• [Example 5]
  • An HCI-acidified 3% aterocollagen solution was prepared; 0.1 g of protamine sulfate was added per 1 g of the collagen. The pH of the solution was adjusted to 10-11 by the addition of a 1 N NaOH solution in order to cause collagen and protamine to form precipitate. The solution was centrifuged to collect the precipitate and methanol was used to remove water from it. A methanol solution containing 2% hexamethylene diisocyanate was added to it to form a covalent bond between the aterocollagen and the protamine.
  • The resulting product was rinsed well in methanol and dried in the air. It was rinsed well in water again to remove free protamine and water was removed by methanol. The product was dried in the air and crushed into pieces. A powdery hemostatic agent of this invention was thus obtained.
  • [Example 6]
  • One hundred milli-liters of a solution containing 0.03 mole acetic acid were added to 1 g of the powdery product obtained in Example 5 in order to swell it. A homogenizer was employed to disperse the product in the solution in the fibrillar form. A hemostatic agent in the form of a disperse solution was thus obtained.
  • [Example 7]
  • One hundred milli-liters of a solution containing 0.03 mole acetic acid were added to 0.5 g of aterocollagen in order to dissolve it. The solution thus prepared was put under reduced pressure to remove bubbles, spread over a flat acrylate plate at a thickness of 5 mm and dried in the air by sending a faint air stream. After drying, a film produced on the acrylate plate was peeled off therefrom. Thus, a filmy hemostatic agent of this invention composed of collagen and protamine was obtained.
  • A variety of hemostatic agents of this invention, obtained in the above examples, were subjected to an animal experiment to ascertain their hemostatic effect. For the purpose of comparison, the surface of a dog's spleen was sliced off by a knife and the time until bleeding stopped by applied hemoastatic agents was measured. A spongy hemostatic agent that does not contain protamine but only collagen took 158±68 seconds to stop bleeding, while the spongy hemostatic agent of Example 1 took 66±26 seconds, reducing the time to stop bleeding more than a half.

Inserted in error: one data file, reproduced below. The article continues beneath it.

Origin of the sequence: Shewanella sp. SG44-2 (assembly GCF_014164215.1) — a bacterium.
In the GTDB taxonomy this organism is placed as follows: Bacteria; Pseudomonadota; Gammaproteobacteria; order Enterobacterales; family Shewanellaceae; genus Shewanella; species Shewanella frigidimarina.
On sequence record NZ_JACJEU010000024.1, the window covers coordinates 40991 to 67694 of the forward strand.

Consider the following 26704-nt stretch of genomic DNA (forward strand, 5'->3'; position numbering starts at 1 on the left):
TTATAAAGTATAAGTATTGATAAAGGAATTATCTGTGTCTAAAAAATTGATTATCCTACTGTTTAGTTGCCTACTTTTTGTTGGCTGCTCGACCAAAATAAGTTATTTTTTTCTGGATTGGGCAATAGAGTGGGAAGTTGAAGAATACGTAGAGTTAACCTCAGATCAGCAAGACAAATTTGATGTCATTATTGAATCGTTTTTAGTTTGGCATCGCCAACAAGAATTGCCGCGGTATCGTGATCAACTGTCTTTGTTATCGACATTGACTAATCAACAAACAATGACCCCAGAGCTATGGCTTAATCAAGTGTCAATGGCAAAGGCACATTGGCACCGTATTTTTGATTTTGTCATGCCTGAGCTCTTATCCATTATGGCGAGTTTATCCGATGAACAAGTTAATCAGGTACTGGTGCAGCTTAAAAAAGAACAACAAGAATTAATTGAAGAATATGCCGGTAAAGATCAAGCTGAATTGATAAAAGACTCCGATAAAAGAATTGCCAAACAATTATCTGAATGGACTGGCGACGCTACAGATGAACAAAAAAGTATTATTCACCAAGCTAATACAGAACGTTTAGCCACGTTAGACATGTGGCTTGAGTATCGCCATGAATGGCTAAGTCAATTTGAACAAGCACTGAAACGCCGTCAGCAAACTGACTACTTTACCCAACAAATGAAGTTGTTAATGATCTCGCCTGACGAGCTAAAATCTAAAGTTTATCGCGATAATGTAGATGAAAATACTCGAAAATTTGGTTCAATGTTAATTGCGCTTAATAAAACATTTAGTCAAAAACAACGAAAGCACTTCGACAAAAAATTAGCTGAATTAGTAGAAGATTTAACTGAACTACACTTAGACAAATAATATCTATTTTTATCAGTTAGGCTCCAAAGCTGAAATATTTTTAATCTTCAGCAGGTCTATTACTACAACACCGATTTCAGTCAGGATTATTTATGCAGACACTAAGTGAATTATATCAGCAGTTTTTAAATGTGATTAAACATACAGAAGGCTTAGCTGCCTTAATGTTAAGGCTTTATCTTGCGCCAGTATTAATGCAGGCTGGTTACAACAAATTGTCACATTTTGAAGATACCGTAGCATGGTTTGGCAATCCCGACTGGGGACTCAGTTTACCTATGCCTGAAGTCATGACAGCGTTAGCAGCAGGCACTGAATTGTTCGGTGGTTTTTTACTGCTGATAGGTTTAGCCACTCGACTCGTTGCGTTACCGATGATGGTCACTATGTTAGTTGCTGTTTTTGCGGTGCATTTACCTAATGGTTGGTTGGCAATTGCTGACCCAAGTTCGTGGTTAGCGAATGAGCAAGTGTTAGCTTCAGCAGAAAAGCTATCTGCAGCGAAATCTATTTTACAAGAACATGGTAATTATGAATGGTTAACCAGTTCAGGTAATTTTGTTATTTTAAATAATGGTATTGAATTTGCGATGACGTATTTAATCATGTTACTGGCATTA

• Similarly, the gelatin hemostatic agent of Example 2, having a covalent bond with protamine, reduced the time to stop bleeding more than a half, compared with a hemostatic agent of pure gelatin.
  • Other than the two examples, the collagen sponge of Example 3, the collagen filament of Example 4, the collagen powder of Example 5, the collagen fibril-dispersed solution of Example 6 and the collagen film of Example 7 all reduced the time to stop bleeding more than a half, compared with corresponding 100% collagen hemostatic agents.
  • Accordingly, it was ascertained that the hemostatic agent of this invention is extremely effective to staunch bleeding.

Claims (2)

1. A hemostatic agent, which is produced by blending 1 g collagen or gelatin with 0.001 to 2 g protamine.
2. A hemostatic agent according to Claim 1, which is produced.by blending collagen or gelatin with protamine and a bifunctional cross-linking agent so as to make said collagen or gelatin have a covalent bond with protamine.
EP19850114439 1984-11-19 1985-11-13 A hemostatic agent composed of collagen/gelatin and protamine Expired EP0183136B1 (en)

Priority Applications (2)

Application Number Priority Date Filing Date Title
JP242472/84 1984-11-19
JP59242472A JPH0430927B2 (en) 1984-11-19 1984-11-19

Publications (2)

Publication Number Publication Date
EP0183136A1 EP0183136A1 (en) 1986-06-04
EP0183136B1 true EP0183136B1 (en) 1989-09-27

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US (1) US4749689A (en)
EP (1) EP0183136B1 (en)
JP (1) JPH0430927B2 (en)
DE (1) DE3573214D1 (en)

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EP0183136A1 (en) 1986-06-04
JPS61122222A (en) 1986-06-10
JPH0430927B2 (en) 1992-05-25
DE3573214D1 (en) 1989-11-02
US4749689A (en) 1988-06-07